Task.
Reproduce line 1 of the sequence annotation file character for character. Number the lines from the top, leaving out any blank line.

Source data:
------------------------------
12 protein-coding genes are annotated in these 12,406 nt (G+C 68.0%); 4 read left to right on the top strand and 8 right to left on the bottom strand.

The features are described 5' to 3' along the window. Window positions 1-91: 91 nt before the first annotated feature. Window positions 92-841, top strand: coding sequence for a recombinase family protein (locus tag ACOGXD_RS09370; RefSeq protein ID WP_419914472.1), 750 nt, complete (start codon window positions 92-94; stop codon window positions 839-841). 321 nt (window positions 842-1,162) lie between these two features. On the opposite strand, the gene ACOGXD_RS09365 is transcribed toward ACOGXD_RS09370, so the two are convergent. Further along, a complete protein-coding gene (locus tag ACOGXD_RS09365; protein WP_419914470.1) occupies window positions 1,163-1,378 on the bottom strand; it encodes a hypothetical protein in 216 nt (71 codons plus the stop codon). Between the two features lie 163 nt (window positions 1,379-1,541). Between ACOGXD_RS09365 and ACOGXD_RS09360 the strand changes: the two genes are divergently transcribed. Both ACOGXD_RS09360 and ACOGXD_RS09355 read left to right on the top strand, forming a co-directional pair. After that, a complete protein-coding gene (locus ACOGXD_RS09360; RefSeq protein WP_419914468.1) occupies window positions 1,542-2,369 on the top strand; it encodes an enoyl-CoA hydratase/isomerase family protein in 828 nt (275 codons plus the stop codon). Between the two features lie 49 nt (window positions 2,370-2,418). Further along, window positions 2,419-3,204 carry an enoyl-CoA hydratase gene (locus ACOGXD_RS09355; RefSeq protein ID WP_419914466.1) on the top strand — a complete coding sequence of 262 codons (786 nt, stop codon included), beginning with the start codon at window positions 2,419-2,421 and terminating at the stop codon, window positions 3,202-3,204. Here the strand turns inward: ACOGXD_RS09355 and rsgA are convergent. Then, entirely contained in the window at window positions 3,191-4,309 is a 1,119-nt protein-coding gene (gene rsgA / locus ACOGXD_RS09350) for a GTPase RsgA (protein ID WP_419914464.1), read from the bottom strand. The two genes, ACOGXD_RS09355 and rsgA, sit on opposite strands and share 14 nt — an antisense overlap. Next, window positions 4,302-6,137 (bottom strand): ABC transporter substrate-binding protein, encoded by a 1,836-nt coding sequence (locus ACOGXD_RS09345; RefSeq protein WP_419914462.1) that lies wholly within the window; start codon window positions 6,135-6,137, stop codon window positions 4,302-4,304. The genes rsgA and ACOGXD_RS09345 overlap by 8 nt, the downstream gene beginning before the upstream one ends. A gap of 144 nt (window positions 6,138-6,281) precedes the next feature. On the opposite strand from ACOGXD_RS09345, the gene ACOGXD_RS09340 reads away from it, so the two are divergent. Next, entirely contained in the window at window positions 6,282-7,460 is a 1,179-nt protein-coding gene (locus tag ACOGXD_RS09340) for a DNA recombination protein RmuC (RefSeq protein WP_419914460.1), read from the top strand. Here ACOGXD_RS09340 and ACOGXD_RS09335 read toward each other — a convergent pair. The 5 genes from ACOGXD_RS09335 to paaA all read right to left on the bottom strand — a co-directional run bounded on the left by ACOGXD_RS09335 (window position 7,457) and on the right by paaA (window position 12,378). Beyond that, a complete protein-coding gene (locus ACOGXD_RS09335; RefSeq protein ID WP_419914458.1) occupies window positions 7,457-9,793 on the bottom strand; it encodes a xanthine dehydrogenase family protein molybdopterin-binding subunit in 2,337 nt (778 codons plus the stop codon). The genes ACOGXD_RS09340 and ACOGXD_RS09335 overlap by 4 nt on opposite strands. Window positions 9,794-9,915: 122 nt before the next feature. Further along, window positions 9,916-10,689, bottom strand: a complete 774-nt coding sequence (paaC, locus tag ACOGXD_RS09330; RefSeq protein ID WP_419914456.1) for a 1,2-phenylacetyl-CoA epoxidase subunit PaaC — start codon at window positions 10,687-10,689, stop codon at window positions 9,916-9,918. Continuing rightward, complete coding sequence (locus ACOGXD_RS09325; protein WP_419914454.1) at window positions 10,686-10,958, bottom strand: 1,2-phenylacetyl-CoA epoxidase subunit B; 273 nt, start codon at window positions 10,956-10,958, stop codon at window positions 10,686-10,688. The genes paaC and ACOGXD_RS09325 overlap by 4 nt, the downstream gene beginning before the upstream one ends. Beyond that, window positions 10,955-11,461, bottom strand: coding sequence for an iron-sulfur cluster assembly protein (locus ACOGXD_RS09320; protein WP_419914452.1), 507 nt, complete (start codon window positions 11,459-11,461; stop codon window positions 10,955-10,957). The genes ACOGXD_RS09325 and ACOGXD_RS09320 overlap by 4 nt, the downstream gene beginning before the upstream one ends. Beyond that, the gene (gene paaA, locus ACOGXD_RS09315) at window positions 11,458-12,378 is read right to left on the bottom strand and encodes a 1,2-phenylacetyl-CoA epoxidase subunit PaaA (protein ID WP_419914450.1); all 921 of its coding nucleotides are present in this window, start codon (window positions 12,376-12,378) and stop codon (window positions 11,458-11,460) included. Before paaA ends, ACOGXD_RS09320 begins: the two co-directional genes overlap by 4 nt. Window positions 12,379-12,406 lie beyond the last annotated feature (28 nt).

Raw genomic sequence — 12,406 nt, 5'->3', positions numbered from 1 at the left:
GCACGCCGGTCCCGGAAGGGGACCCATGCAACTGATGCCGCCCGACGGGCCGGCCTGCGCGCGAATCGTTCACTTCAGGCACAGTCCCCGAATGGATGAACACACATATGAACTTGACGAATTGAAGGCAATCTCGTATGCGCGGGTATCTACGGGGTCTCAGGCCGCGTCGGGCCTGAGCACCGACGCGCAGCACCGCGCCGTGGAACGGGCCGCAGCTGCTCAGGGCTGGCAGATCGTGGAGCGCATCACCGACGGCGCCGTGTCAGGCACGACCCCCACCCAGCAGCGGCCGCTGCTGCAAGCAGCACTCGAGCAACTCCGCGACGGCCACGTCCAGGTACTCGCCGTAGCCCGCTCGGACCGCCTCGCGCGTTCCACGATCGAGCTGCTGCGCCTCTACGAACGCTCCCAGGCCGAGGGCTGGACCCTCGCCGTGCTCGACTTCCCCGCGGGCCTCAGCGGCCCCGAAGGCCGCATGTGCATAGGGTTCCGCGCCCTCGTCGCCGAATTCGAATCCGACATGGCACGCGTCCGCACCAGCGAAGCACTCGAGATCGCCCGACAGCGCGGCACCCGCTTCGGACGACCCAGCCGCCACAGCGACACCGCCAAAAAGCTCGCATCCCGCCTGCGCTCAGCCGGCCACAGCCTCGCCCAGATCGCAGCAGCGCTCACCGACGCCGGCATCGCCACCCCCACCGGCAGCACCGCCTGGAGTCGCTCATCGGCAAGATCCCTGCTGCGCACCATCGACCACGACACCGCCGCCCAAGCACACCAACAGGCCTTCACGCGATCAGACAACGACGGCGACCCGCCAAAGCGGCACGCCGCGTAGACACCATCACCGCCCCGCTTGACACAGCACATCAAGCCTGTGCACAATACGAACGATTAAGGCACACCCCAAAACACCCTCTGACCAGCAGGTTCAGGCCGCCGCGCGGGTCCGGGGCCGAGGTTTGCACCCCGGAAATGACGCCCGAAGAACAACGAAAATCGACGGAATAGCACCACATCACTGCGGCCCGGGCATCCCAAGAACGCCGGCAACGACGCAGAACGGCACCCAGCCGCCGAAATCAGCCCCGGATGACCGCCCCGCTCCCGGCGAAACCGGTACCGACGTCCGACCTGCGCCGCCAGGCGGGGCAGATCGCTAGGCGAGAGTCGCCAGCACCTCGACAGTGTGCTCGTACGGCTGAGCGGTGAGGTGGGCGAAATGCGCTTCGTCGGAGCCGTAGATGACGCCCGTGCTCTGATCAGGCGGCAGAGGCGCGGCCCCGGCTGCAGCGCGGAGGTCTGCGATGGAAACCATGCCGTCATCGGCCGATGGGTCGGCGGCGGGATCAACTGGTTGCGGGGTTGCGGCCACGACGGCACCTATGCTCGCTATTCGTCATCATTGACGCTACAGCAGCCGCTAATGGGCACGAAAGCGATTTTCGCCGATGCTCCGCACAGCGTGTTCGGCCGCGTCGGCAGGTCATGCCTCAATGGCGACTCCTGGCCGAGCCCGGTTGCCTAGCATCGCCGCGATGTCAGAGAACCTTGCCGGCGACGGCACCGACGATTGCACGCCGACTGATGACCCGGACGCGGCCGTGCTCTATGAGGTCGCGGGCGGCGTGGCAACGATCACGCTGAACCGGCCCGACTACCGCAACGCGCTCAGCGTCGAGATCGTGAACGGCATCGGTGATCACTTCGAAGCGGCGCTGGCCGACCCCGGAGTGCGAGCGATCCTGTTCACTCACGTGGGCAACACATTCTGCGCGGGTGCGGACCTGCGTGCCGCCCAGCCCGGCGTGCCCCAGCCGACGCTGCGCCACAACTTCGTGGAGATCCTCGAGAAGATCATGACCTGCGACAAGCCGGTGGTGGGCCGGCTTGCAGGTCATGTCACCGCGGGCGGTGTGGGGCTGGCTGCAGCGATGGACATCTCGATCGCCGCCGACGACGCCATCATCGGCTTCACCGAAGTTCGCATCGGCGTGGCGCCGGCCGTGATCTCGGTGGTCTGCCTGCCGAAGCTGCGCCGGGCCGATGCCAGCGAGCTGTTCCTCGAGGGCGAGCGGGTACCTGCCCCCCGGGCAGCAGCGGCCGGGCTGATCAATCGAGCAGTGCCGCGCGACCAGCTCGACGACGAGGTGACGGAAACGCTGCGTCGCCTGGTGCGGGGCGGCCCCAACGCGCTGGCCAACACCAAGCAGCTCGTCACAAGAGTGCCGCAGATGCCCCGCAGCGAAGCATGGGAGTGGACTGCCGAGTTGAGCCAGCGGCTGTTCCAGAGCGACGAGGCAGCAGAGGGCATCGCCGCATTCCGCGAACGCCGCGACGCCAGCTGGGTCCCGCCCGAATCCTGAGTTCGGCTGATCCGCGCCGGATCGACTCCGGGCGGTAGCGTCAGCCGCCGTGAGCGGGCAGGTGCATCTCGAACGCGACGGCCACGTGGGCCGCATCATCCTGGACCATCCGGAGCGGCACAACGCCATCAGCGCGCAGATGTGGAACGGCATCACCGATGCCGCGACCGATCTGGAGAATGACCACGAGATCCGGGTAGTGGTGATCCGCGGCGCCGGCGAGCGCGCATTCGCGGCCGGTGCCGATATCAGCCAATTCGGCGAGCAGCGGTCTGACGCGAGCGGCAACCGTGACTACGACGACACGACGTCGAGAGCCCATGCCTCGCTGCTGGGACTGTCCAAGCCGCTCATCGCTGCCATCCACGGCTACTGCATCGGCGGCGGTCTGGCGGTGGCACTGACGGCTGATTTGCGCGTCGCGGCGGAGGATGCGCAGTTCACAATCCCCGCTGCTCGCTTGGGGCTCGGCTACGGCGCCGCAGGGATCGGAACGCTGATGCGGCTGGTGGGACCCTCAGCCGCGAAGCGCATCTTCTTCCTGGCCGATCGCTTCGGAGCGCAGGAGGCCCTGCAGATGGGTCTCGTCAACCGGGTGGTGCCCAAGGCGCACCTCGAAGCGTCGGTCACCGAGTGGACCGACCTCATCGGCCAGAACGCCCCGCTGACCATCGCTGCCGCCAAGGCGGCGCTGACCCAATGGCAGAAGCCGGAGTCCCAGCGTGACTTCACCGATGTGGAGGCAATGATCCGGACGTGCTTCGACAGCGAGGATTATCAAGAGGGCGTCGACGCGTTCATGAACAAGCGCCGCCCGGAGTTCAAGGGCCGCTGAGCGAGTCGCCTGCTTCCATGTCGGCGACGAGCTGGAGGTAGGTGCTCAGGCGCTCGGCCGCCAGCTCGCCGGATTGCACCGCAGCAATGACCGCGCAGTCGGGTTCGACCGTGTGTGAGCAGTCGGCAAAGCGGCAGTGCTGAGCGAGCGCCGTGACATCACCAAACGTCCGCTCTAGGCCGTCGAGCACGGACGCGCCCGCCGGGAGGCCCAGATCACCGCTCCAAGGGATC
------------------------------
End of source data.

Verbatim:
12 protein-coding genes are annotated in these 12,406 nt (G+C 68.0%); 4 read left to right on the top strand and 8 right to left on the bottom strand.